-- Chapter from Rabbi Frand On the Parashah -- Parashas Ki Seitzei: Mother Birds Chapter from Rabbi Frand On the Parashah -- Parashas Ki Seitzei: Mother Birds
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  Parashas Ki Seitzei: Mother Birds from
Rabbi Frand On the Parashah
Insights, stories and observations by Rabbi Yissocher Frand on the weekly Torah reading

By Rabbi Yissocher Frand 

Other Available Chapters
Parashas Va'eira: Stop and Think 

Parashas Ki Seitzei: Mother Birds

Send away the mother bird and take the fledglings
to you in order that it be good for you
and that you will live long. (22:7)

Only two of the mitzvos in the Torah come with a promise of long life, kibud av va’eim, honoring parents, and sheluach hakan, sending off the mother bird before taking the fledglings. At first glance, these seem totally dissimilar and unrelated, but intuitively it seems there must be some sort of a common denominator. What can it be?

Rav Yaakov Weinberg, my Rosh Yeshivah, suggests that the common denominator may be that both mitzvos acknowledge mesiras nefesh, self-sacrifice. The Torah tells us to honor our parents because of all the mesiras nefesh they have for their children. They sacrifice their time, their energy, their wealth, their hearts and souls for their children, and we must show our appreciation.

A new father once said, “When I was younger, I thought my parents did many things for me, but now that I am a father myself, I realize they did only one thing for me. They gave me their lives.” That is mesiras nefesh.

We find the same concept of mesiras nefesh in the mitzvah of sheluach hakan. Anyone who has ever tried to catch a bird knows it is virtually impossible to do so. So why does the Torah have to tell us not to take the mother bird? How would we be able to take her if we wanted to? Wouldn’t she fly away?

The answer is that the bird would not fly away when her nest is full of fledglings. She is a mother, and she is prepared to sacrifice freedom and even her life in order to remain with her children. For a person to capture that bird is prohibited, because it takes advantage of the mesiras nefesh of the maternal instinct and disrespects it. By sending away the mother first, he shows his appreciation for mesiras nefesh. In this sense, it is like honoring parents.

The Midrash comments that the two mitzvos of honoring parents and sending away the mother bird are the “easiest of the easy” and the “most difficult of the difficult,” yet they share the same reward -- long life. Apparently, we cannot really know the reward of the mitzvos.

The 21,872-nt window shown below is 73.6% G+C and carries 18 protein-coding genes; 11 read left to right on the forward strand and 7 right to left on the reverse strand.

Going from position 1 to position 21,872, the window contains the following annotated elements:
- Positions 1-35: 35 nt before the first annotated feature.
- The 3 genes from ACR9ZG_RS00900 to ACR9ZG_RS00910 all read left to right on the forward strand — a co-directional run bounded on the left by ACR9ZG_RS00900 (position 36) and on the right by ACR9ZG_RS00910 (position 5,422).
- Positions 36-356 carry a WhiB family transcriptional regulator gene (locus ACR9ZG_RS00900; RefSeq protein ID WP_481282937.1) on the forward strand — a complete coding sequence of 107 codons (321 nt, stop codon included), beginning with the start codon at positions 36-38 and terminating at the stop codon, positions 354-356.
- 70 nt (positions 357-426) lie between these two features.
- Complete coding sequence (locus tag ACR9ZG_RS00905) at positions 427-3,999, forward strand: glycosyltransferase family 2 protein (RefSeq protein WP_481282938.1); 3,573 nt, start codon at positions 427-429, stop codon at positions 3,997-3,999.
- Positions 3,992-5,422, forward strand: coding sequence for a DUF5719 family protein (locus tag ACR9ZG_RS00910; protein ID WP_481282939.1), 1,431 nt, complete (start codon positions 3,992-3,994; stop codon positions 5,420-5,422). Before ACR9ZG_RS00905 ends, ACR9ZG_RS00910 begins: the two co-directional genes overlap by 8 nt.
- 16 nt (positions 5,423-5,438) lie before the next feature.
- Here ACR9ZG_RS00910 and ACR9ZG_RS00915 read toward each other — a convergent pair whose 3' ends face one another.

Why is sending away of the mother bird referred to as “the easiest of the easy” and honoring parents as “the most difficult of the difficult”?

The Shemen Hatov suggests that these mitzvos span the spectrum of human nature. According to the Ramban, the Torah wants us to perform the merciful act of sending away the mother bird before taking the fledglings, because this will condition us to become more merciful toward people. Mercy is a common human emotion. People instinctively feel a surge of mercy when they see an animal in distress. We should feel the same instinctive mercy when we see a person in distress, but with other people, all sorts of complicated feelings and prejudices come into play. Therefore, when we develop and reinforce our natural faculty of mercy through a compassionate act toward a mother bird, we will feel a stronger impulse to be merciful when we see a person suffering. This then is the “easiest of the easy” mitzvos, because it taps into a natural tendency in human nature.

Honoring parents, on the other hand, goes against human nature. It requires us to acknowledge all they’ve done for us and show gratitude. It requires us to admit that we needed them, that we could not have done it ourselves. This is a difficult thing for the human ego. The ego would have us view ourselves as independent, self-sufficient and invincible. We can bring ourselves to thank strangers who do small things for us now and then, because this does not really affect our egotistical self-image. But when it comes to our parents, if we admit they did anything, we also have to admit they did everything for us. Our egos do not allow us to say, “I owe you everything.” This then is the “most difficult of the difficult” mitzvos.

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